School Committee Receptive to Reducing Food Waste in Schools

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The first slide in Mothers Out Front’s recent presentation to the Bedford School Committee – Courtesy image (c) Mothers Out Front, 2018 all rights reserved

By Carolyn Weaver, Bedford Mothers Out Front

McAllister reports his Belmont School is already Recycling and Composting

On Oct 2, 2018, three members of Bedford Mothers Out Front spoke to the School Committee on the topic of reducing food waste in school lunchrooms. Mothers Out Front is a non-profit organization that works to make climate change an issue our leaders can no longer ignore for the sake of all children. Surprisingly, food waste is the third largest contributor to global warming, according to Paul Hawken, editor of Drawdown, a book listing 100 scientifically proven ways to reverse climate change.

Click this link to view the presentation that Mothers Out Front made to the School Committee.

Carolyn Weaver began the presentation by briefly explaining that when kids are forced to throw uneaten food into trash barrels, we are wasting more than just the food on their trays. We are squandering all the resources it took to grow, harvest, process, and transport the food. As Weaver said, “Food waste is also a waste of water, land, energy, labor and transportation costs. Basically, a portion of the expenses involved in processing food from farm to table are lost when food is tossed.” In addition, when food waste is sent to an incinerator, as is our Bedford trash, it leads to greenhouse gases in our atmosphere that we can easily divert.

Renae Nichols showed examples of other schools in our area that have successfully made changes to their lunchroom practices – some using a “Tip Bucket” for liquid waste, others using recycling bins, and others offering composting bins to collect unwanted food. On National Recycling day in 2017, Lane School students were excited to be able to pour leftover liquids into a bucket and recycle the empty containers. Students made comments such as, “This is how we do it at home!” and “Will we be able to do this every day?” Most kids learn to recycle and compost at home. It makes sense to set a good example and do the same at school. Reducing the amount of food that ends up in trash barrels results in far fewer bags of trash, less mess, lower costs to the town due to the lighter weight of the trash, and reduced carbon emissions that will help to save our climate.

Mothers Out Front asked for the School Committee’s support in implementing food waste reduction strategies in all Bedford schools in 2019. Many simple strategies can be implemented right away with minimal cost and can save the town money in the long run. We recommend a pilot program at one school in two phases: the first phase is to divert liquids from the trash beginning in January 2019; and the second phase is to add composting organic matter, beginning at the end of February. If the pilot program works well, we would like to continue through the school year and consider adding other schools.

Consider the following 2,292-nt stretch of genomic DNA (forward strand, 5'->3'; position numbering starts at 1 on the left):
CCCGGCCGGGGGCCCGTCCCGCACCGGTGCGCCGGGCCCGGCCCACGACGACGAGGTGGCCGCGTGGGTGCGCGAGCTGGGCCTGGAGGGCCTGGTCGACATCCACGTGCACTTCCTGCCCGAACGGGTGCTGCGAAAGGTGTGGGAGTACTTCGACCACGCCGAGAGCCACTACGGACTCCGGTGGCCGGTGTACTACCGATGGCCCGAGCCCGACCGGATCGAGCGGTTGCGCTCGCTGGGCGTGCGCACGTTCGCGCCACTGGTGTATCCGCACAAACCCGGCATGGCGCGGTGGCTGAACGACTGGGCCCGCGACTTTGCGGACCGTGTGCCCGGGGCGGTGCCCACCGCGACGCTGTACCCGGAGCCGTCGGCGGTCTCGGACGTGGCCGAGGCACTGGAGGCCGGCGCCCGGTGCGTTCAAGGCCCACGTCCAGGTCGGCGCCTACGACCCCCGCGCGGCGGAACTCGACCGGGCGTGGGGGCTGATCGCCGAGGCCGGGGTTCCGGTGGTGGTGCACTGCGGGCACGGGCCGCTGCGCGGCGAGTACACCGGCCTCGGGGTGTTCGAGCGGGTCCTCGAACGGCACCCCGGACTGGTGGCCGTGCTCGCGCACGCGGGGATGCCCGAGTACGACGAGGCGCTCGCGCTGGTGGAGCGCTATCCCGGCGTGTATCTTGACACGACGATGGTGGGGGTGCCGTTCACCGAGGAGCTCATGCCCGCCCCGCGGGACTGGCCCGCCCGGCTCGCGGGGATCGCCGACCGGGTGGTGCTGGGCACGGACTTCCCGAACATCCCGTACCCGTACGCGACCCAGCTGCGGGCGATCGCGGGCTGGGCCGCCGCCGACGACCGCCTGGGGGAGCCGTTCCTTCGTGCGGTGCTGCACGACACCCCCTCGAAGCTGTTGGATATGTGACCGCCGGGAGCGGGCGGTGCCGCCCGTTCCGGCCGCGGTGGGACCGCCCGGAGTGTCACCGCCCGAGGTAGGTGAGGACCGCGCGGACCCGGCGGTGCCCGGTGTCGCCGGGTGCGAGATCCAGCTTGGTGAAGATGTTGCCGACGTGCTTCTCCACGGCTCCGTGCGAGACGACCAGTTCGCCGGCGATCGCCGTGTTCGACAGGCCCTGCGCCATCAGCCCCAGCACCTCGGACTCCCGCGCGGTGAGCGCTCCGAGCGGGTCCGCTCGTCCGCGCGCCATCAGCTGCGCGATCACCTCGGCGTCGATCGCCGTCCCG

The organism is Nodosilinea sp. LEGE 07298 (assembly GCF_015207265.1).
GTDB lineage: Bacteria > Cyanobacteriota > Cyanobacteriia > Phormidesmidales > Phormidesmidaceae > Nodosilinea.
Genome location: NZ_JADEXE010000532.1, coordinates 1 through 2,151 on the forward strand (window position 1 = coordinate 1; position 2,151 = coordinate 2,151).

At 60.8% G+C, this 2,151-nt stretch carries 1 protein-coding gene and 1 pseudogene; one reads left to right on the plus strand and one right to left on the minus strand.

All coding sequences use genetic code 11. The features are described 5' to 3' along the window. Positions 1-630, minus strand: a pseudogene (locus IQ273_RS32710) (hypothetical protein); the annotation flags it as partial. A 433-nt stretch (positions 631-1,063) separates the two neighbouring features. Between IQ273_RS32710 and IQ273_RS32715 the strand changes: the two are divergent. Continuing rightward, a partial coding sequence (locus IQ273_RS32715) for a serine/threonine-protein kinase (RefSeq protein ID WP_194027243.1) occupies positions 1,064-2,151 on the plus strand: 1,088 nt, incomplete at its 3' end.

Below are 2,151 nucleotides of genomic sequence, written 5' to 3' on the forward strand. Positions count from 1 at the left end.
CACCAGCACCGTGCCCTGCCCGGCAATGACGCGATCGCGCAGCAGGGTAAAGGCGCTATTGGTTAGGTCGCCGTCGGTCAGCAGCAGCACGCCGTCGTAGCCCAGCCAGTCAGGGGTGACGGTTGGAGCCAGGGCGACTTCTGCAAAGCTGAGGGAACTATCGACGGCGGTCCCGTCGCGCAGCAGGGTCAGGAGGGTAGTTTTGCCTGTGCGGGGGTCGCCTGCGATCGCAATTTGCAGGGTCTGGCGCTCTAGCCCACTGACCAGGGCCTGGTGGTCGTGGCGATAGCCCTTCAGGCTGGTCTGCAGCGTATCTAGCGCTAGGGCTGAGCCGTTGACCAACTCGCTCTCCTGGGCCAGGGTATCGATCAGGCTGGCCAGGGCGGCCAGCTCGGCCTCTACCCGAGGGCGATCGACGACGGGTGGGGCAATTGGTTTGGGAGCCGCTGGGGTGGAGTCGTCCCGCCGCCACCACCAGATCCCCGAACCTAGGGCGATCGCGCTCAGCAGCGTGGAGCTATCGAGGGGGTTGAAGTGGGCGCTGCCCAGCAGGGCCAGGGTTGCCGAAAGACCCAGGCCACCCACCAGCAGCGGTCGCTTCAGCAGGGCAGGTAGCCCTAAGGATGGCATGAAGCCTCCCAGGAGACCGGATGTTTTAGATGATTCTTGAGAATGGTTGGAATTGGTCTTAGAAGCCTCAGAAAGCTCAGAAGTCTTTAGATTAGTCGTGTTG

To support this effort, the Massachusetts Department of Environmental Protection provides grants to communities that are willing to commit to implementing long-term changes. Town administrators must sign on, indicating their commitment to the long term. Not only is it possible to save money, but Bedford schools can also help to educate children about sustainability and reduce our collective carbon emissions.

In addition, Mothers Out Front members Nichols and Christine Rabinowitz have met with DPW officials in hopes of gathering data on trash disposal costs for the schools. While data for schools is not itemized separately, they were pleased to learn that DPW Director, David Manugian and Recycling Coordinator, Ed McGrath, are considering alternatives to our existing trash pickup, since the costs are increasing across the state. They are also interested in composting food waste in all municipal buildings, including schools. Rabinowitz suggested using a composting company, such as Black Earth Composting, to begin residential pick up as well. Recognizing that changes often don’t come easily, Mothers Out Front asked the School Committee to support their efforts by encouraging schools to participate in this pilot program, by fostering communications between the administrators, DPW and Mothers Out Front, and by creating accountability as steps to initiate the pilot programs begin.

Overall, the School Committee was very receptive to the presentation, with the most substantive advice offered by Michael McAllister, principal of a middle school in Belmont that is already recycling and composting. He pointed out that implementing recycling and composting programs at his school took several years to accomplish and we need to be aware that there are many steps involved in getting everyone on board. Members of Mothers Out Front plan on meeting with School Superintendent Jon Sills to continue the discussion, consider options and begin collaboration with school administration to determine where to begin. The committee wholeheartedly supported the idea of reducing food waste in the lunchrooms and will support Mothers Out Front in taking next steps to implement a pilot program. The Town of Bedford is very fortunate to have such a caring and thoughtful school committee, dedicated to the future of our children and to the future of our climate.


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